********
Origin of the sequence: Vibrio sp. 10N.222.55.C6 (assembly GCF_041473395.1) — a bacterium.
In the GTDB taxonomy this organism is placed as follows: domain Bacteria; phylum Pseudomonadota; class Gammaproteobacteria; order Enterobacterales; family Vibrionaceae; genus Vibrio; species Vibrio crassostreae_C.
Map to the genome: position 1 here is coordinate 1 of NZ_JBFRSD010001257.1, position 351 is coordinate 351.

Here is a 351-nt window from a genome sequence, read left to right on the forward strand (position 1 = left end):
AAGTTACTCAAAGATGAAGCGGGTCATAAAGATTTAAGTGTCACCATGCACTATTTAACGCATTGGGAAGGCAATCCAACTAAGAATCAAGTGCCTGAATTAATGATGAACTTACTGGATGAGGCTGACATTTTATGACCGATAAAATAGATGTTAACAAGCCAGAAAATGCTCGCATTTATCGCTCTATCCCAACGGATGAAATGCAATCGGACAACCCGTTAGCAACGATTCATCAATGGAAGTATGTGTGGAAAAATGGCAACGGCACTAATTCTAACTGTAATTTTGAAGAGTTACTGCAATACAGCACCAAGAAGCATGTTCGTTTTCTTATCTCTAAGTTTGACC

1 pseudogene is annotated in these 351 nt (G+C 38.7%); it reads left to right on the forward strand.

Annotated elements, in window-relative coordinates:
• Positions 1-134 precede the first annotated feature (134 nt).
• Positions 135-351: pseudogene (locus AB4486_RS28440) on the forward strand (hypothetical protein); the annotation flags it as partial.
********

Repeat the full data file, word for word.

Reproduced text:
Origin of the sequence: Vibrio sp. 10N.222.55.C6 (assembly GCF_041473395.1) — a bacterium.
In the GTDB taxonomy this organism is placed as follows: domain Bacteria; phylum Pseudomonadota; class Gammaproteobacteria; order Enterobacterales; family Vibrionaceae; genus Vibrio; species Vibrio crassostreae_C.
Map to the genome: position 1 here is coordinate 1 of NZ_JBFRSD010001257.1, position 351 is coordinate 351.

Here is a 351-nt window from a genome sequence, read left to right on the forward strand (position 1 = left end):
AAGTTACTCAAAGATGAAGCGGGTCATAAAGATTTAAGTGTCACCATGCACTATTTAACGCATTGGGAAGGCAATCCAACTAAGAATCAAGTGCCTGAATTAATGATGAACTTACTGGATGAGGCTGACATTTTATGACCGATAAAATAGATGTTAACAAGCCAGAAAATGCTCGCATTTATCGCTCTATCCCAACGGATGAAATGCAATCGGACAACCCGTTAGCAACGATTCATCAATGGAAGTATGTGTGGAAAAATGGCAACGGCACTAATTCTAACTGTAATTTTGAAGAGTTACTGCAATACAGCACCAAGAAGCATGTTCGTTTTCTTATCTCTAAGTTTGACC

1 pseudogene is annotated in these 351 nt (G+C 38.7%); it reads left to right on the forward strand.

Annotated elements, in window-relative coordinates:
• Positions 1-134 precede the first annotated feature (134 nt).
• Positions 135-351: pseudogene (locus AB4486_RS28440) on the forward strand (hypothetical protein); the annotation flags it as partial.